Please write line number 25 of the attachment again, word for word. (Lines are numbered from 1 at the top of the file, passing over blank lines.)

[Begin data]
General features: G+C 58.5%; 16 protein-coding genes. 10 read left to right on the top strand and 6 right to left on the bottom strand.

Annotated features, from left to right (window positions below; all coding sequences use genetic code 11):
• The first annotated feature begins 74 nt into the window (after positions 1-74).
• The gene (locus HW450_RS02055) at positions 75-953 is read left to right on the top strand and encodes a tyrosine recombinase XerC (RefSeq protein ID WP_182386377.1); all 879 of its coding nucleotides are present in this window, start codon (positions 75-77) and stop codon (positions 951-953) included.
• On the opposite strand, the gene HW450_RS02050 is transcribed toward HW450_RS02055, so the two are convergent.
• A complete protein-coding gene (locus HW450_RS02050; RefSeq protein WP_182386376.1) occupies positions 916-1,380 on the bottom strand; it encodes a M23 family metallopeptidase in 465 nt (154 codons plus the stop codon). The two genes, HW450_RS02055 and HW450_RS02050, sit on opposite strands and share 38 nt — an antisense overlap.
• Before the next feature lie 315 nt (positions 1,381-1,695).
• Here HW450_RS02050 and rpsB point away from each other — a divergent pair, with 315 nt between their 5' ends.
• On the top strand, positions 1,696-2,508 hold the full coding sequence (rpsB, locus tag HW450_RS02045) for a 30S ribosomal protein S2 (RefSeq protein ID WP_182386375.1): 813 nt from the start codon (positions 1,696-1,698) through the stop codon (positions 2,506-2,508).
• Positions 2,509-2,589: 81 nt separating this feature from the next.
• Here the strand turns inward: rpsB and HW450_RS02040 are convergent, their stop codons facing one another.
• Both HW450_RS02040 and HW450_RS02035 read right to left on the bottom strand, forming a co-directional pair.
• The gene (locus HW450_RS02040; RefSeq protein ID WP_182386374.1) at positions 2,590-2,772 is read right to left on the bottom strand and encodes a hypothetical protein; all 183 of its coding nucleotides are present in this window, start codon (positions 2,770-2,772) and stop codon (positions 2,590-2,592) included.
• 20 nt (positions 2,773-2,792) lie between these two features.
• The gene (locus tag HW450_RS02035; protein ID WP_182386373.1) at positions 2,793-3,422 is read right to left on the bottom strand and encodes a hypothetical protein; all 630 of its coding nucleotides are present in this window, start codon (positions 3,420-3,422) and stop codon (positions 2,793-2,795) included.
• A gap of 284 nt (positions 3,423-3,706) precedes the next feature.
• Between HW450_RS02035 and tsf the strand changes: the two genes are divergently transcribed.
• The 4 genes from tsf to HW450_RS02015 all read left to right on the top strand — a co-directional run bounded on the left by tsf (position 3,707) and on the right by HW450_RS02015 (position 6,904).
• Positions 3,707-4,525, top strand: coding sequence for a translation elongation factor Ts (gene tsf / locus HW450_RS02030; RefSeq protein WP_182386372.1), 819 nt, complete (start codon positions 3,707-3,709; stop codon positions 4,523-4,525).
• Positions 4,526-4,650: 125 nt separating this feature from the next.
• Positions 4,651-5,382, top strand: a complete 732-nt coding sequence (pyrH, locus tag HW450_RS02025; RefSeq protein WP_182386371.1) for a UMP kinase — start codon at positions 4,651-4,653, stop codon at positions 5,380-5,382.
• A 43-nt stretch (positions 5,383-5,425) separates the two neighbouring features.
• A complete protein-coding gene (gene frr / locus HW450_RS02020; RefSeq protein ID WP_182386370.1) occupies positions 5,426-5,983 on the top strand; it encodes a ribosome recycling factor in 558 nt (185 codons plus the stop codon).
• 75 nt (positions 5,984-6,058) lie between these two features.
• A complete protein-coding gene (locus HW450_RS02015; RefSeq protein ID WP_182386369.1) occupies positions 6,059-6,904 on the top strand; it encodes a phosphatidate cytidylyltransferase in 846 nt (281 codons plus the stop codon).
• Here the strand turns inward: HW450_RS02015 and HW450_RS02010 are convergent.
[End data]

• A complete protein-coding gene (locus HW450_RS02015; RefSeq protein ID WP_182386369.1) occupies positions 6,059-6,904 on the top strand; it encodes a phosphatidate cytidylyltransferase in 846 nt (281 codons plus the stop codon).